Lookism, by Park Tae-joon, is an ongoing manwha that chronicles the woes of Daniel Park, who’s name is actually Park Hyung-seok but apparently webtoon thinks we can’t read Korean names.
Daniel is fat, “ugly” (he wears glasses), bullied relentlessly by his “peers”, and is low-key a jerk to his mother. He moves schools, moves homes, is still treated badly but bam! He wakes up one day with a second body aka Hot Daniel – taller, muscular, naturally athletic – perfection. When he falls asleep, he wakes up in his fat body (or whichever body isn’t awake).
Lookism began as a really interesting commentary on, well, lookism in Korean society. How people are treated vastly differently solely because of their looks. This is seen clearly in how Hot Daniel rapidly obtains friends, benefits,
friends with benefits, expensive clothes, even gets a job as a model solely because of his immense hotness. All things his portlier self struggled to obtain. Not only is he attractive, but his natural, athletic abilities and fighting skills allow him to curb stomp the very bullies who once tormented him.
Author Park Tae-joon does a good job letting Fat Daniel grow as a character too and not just side-lining him. Fat Daniel also levels up; he begins working out, eating well, gets a job, realizes how poorly he treated his mother. Rather than begrudge the fact his more attractive version is treated better by society, he uses his time as Fat Daniel to better himself physically and socially, and consequently gains some of the things he always wanted (admiration of Zoe, his own harem of amigos).
Then, there was the added mystery of why is Daniel waking up in a different body? Where did this body come from? T’was a nice touch of the supernatural in a story that was very much grounded in reality.
However, at some point Lookism went from being a critique of lookism to seemingly a critique of Korean society as a whole to a fight manwha. We get an arc on the perils of social media, an arc on stalkers, an arc on cults, multiple references to bullying and drug usage, a Hostel arc dealing with youth homelessness and human trafficking, yet until Jiho’s arc (which is really a critique of the jail system) the story managed to maintain some semblance of it’s original premise.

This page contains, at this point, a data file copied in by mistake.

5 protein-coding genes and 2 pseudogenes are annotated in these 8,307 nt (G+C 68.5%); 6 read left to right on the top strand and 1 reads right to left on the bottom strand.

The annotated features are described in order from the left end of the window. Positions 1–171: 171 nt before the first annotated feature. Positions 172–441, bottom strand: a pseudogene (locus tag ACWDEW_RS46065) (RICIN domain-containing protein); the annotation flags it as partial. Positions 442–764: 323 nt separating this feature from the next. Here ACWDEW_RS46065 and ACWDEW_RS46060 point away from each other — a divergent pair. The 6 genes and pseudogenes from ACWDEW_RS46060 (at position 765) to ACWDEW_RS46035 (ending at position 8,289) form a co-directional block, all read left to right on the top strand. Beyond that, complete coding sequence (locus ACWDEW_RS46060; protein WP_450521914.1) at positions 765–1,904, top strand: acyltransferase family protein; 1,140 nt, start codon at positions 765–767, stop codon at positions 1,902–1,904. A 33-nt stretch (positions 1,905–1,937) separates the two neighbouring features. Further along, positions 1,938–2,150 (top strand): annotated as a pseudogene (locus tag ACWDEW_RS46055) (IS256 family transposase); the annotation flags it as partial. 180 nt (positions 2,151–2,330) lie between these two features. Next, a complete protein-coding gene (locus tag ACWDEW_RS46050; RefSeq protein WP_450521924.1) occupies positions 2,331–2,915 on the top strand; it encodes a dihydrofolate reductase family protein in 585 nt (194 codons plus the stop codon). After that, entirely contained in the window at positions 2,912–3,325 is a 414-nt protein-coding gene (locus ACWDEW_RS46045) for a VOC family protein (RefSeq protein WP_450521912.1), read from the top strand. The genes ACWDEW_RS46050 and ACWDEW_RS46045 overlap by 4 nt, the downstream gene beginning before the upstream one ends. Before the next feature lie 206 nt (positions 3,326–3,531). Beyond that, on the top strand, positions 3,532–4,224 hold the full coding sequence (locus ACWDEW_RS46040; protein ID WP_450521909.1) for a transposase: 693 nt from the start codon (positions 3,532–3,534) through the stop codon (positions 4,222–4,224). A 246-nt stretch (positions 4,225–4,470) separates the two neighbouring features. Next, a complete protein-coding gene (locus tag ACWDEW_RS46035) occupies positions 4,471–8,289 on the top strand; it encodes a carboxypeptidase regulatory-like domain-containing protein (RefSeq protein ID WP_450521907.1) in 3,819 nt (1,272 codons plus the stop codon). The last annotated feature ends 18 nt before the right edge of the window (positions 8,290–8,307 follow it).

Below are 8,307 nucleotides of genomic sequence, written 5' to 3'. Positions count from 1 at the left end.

When Hot Daniel was put on a boat after Jiho tossed him out a window, Lookism became too overly focused on side characters who should’ve been spin-offs or something (Jiho, Jake, Johan) and descended into something like a typical, fight manwha revolving around gangs, money, and turf wars with Daniel nowhere to be seen. The quality of the story is still high – but the plot is seemingly very far off from it’s original premise and those who were drawn to Lookism because of it’s focus on lookism would probably lose interest.
Anyway, here’s how I’d fix it.
1.) Remove the long arcs featuring other characters
Jiho, Jake, etc. While these arcs were good, they feel like filler episodes in the overarching plot. The two big questions are why is Daniel waking up with another body, and where did that body come from? And while I’m not fully caught up on the story, having stopped about ep. 340, we seem no closer to resolving these issues than when the story first began.
These side characters should’ve been side stories or spin-offs, not part of the main storyline.
2. Have tighter POVs
The story began pretty tightly from Daniel’s point-of-view and mostly stayed that way save for occasionally focusing on Daniel’s friends (like the cult arc, Zoe’s balloons, or Jay and his pups) to focusing on tons of side characters, usually for very lengthy periods of time.
Limiting the POVs in the story to a handful of characters would help the plot seem less messy. Again, it’s not that these characters aren’t interesting, it’s just that Jane Kim isn’t the reason I began reading Lookism.
While overall I’ve enjoy Lookism for what it is (an interesting critique of various facets of Korean society + I honestly like seeing people beat each other up), it’s beginning to read like a fanfiction of itself and I often find myself waiting for the story to progress a bit before picking it up again. Ultimately, it was the original, simpler premise that drew me to the tale of Daniel Park. In the absence of that, it’s become a much more generic story about gangs fighting one another over money, rather than a poignant commentary on lookism.
Lookism Rating: 8.5/10